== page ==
Through Mill and her friend Clementia Taylor, Fawcett met women of the Langham Place Circle, who were laying the foundations of the British suffrage movement. In 1866, led by Barbara Bodichon, they had collected signatures for a petition on women’s franchise that was introduced in Parliament by John Stuart Mill. Fawcett was able to witness the eventual debate on women’s suffrage in Parliament in May 1967 from her seat in the visitors’ gallery. In July she joined the executive committee of the London National Society for Women’s Suffrage and soon overcame her reticence to give her first public speech on suffrage in July 1868, a fact noted in Parliament as disgraceful, coming as it did from the wife of an MP. In 1871 Fawcett had acquired sufficient confidence to conduct a speaking tour of the west of England. During this period, she also endorsed the movement for the Married Women’s Property Act (a reaction to widespread disappointment at the issue not being addressed in the provisions of the 1857 Matrimonial Causes Act) and supported Anne Jemima Clough’s University Extension scheme at Newnham Hall, Cambridge. Her daughter Philippa would be one of the first women to study at Newnham when it was promoted to a college.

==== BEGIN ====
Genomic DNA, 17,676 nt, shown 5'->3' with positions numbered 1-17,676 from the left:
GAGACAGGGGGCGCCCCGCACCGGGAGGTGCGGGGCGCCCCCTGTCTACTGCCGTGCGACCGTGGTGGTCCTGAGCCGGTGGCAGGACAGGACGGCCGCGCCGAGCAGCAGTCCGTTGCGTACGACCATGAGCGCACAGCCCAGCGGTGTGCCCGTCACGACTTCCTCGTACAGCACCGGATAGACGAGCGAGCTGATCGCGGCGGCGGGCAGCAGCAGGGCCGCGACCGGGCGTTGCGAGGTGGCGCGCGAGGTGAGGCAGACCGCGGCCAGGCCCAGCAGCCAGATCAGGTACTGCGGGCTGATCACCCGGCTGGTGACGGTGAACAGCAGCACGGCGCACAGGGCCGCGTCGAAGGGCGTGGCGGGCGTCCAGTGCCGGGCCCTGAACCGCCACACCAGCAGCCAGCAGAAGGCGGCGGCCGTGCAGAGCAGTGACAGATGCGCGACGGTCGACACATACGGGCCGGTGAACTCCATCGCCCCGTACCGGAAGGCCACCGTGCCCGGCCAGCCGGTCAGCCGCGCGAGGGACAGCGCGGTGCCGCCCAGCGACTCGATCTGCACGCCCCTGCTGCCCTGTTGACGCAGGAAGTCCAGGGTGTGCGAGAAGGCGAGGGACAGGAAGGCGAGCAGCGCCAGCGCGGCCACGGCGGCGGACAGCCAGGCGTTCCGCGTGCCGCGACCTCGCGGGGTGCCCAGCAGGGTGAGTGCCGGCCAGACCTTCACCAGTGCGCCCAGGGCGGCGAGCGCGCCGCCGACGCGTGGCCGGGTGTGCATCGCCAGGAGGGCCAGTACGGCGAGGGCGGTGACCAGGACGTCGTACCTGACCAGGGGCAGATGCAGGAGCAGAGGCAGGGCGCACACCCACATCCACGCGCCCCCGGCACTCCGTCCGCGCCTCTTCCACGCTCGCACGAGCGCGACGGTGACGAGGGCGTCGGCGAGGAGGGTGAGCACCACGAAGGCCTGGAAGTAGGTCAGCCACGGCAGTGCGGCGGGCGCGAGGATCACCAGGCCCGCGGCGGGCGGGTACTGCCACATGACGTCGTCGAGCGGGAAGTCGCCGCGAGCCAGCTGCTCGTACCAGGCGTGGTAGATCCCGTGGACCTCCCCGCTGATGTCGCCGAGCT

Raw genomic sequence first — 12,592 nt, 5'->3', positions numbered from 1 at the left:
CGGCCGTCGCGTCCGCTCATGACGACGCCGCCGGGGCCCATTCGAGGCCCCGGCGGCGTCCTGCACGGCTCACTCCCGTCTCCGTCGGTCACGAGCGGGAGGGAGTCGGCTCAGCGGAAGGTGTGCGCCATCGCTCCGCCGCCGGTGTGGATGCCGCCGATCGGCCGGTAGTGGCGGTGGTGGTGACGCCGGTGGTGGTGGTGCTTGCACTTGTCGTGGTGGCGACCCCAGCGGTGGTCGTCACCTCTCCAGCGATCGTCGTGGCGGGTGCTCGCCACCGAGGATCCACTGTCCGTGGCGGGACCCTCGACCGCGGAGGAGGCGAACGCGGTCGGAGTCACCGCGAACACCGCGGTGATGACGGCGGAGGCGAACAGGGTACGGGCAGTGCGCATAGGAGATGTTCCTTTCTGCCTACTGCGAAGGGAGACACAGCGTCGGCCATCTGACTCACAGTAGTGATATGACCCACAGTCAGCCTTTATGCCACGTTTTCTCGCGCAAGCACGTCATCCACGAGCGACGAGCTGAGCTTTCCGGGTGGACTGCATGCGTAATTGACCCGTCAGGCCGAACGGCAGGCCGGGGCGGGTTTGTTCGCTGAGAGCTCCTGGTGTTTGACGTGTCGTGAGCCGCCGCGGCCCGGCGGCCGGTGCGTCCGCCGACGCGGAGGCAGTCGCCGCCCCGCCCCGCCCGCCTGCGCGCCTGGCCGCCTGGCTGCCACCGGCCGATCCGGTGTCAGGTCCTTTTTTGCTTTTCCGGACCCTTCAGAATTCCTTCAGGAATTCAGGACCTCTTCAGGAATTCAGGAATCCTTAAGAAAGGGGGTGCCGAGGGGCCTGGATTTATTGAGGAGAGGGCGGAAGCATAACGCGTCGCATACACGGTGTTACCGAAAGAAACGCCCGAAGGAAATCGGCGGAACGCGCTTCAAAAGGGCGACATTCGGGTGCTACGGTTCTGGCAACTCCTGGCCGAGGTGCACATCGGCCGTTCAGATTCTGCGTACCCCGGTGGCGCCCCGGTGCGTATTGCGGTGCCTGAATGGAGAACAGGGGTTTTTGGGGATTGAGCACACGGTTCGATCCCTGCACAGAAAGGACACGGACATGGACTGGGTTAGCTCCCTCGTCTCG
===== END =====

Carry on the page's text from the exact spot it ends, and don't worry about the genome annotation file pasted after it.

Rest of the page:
Millicent Garrett Fawcett

(Library of Congress)

During the 1870s, Fawcett gave strong moral approval to Josephine Butler’s campaigns for repeal of the Contagious Diseases Acts. However, she took no part in the public campaign, partly out of her own aversion to discussing sexual matters but also because she feared that doing so would damage her work for suffrage. Nevertheless, she was an unswerving supporter of the social purity campaign and had a genuine concern that legal steps be taken to protect young girls from sexual exploitation. Her husband was also an advocate of social reform in India and introduced her to issues such as child marriage.